The C17 witnessed rapid expansion in both geological knowledge and technical advance. Improvements in smelting technology during the last quarter of the C16 allowed smaller size ore to be smelted in the new ore-hearth furnaces. As a consequence many large mines had their old underground workings and surface hillocks extensively reworked. The breaking of rock underground using gunpowder (from the 1660s) made working mines to a greater depth easier, but these required more efficient ventilation, gained by sinking shafts at regular intervals. The driving of soughs (1627 onwards) to dewater mines was crucial and these became common.
Technological advancement continued in the C18. At the beginning of the C18, shafts and workings were at a depth of 700ft, but by the end of the century shafts were in excess of 900ft deep. The first Newcomen engine was installed between 1716 and 1719 and a 40ft diameter water wheel was recorded in 1747. Haulage was also transformed in the C18; baskets and sleds were gradually superseded at larger mines by the introduction of small, plain wheeled wagons running along wooden rails. Iron railed tramways became relatively common in the C19. Haulage to the surface continued to use traditional stows (a wooden windlass used for winding materials and water) although horse gins were also in use in most medium to large mines. Longer, deep level soughs and deeper mine workings demanded improved methods of ventilation.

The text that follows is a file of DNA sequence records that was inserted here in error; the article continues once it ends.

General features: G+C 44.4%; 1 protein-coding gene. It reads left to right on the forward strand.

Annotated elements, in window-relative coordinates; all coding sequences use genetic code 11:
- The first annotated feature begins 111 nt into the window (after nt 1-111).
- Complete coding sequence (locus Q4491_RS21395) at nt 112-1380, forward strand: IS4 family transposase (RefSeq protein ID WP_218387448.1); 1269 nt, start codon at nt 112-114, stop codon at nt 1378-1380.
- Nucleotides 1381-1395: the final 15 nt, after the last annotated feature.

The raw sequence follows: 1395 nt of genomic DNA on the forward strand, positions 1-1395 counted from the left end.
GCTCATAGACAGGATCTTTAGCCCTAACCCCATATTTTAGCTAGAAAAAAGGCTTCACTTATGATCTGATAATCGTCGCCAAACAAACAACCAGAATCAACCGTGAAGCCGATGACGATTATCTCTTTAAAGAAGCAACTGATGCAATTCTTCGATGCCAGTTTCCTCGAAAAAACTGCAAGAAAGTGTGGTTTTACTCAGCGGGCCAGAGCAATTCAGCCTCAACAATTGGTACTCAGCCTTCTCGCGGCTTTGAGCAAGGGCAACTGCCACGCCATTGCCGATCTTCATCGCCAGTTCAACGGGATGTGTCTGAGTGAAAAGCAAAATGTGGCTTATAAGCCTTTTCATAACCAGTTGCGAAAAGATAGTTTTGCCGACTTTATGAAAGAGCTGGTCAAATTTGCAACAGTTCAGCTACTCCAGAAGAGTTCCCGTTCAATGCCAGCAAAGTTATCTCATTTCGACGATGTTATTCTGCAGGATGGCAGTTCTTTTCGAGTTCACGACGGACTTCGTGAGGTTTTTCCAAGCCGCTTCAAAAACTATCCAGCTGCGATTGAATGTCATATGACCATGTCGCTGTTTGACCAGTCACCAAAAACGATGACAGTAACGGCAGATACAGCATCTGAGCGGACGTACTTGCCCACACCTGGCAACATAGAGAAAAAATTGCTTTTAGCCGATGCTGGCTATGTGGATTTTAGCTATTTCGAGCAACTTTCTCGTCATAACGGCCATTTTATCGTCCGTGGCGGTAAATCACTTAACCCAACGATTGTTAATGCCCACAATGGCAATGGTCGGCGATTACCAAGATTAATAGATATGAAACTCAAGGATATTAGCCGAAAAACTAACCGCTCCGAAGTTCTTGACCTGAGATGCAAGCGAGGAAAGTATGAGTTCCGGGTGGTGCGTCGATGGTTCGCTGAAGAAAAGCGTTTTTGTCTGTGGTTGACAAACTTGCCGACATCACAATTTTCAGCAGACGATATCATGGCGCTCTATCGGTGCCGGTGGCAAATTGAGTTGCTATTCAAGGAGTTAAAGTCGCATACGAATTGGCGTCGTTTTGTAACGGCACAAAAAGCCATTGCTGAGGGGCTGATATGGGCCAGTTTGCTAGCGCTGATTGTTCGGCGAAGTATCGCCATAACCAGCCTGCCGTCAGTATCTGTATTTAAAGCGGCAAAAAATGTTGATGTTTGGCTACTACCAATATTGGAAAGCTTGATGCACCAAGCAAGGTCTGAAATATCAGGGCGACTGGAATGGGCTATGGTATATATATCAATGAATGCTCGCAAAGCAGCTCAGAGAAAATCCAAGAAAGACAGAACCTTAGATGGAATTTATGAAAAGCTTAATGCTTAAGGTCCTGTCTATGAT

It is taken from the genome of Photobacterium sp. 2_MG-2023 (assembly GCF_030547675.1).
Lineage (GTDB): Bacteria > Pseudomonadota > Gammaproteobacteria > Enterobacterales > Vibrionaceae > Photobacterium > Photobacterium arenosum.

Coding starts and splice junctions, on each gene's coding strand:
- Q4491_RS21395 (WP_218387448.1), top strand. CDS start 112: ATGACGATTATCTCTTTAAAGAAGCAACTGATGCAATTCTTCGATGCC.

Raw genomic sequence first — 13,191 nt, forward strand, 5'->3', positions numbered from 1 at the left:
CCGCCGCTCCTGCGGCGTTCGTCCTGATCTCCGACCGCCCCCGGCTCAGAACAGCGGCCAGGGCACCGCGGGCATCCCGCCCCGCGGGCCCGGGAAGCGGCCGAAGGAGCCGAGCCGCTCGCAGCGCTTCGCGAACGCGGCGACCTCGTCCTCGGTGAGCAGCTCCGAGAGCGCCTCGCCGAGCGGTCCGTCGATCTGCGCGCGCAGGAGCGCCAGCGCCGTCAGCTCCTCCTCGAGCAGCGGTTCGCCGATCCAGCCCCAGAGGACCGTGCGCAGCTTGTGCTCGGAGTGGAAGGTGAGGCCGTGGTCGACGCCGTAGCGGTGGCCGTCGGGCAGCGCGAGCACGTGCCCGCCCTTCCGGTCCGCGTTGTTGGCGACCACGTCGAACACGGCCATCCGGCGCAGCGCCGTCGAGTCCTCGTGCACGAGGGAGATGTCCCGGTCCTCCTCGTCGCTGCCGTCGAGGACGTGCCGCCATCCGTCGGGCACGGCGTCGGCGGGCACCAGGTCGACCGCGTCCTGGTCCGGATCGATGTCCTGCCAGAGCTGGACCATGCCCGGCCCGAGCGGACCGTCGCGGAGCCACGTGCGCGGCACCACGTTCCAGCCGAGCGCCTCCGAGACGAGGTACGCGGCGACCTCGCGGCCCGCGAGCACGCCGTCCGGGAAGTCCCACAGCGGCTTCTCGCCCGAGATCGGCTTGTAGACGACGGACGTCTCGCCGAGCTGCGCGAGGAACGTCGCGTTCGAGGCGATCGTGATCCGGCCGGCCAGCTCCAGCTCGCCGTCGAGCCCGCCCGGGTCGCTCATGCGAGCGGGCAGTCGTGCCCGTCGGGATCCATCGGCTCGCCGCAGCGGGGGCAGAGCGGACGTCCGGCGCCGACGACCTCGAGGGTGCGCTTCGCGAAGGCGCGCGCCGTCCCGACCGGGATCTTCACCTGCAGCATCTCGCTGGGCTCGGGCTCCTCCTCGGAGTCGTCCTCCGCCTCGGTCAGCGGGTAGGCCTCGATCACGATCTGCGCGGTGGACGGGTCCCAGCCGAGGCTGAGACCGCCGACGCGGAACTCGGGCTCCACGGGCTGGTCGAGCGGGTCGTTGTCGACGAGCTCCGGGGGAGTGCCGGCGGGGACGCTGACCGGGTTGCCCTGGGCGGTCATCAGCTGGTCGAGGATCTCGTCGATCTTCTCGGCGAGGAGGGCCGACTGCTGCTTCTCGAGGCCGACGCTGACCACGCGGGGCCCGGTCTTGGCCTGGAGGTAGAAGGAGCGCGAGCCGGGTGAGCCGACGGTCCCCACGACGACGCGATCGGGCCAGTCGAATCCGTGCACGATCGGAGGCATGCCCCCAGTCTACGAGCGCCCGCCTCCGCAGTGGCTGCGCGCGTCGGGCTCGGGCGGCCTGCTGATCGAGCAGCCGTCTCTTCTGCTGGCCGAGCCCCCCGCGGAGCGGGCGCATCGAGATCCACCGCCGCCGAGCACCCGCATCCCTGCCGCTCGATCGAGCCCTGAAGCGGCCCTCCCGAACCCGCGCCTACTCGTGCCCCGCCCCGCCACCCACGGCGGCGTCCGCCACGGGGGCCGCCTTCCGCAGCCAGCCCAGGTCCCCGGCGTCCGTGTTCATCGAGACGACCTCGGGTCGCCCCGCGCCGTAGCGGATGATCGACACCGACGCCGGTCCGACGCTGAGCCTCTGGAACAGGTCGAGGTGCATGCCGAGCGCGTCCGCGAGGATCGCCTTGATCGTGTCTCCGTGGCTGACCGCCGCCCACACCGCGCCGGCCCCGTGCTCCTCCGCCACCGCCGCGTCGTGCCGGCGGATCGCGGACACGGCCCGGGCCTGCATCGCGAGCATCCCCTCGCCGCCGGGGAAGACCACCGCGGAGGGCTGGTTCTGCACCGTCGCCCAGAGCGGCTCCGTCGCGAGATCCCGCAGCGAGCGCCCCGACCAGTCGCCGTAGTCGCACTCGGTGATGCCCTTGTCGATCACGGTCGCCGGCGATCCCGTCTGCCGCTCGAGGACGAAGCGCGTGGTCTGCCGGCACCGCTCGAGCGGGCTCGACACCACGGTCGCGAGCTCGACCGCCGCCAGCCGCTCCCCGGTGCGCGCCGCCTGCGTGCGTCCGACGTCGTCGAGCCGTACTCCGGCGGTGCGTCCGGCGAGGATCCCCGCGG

In the C19 profitable sources of ore became scarce and increased competition from other ore fields led to a decline in the importance of, and production at, the Peak District mines. With the exception of Millclose Mine at Darley Bridge, which worked until 1939, little profitable mining was carried out from the 1880s onwards. From the early C20 to the present, lead mining sites have been extensively reworked for minerals originally discarded by the lead miners. Those of economic worth are primarily fluorspar, barites and calcite, while lead ore is still a valuable by-product.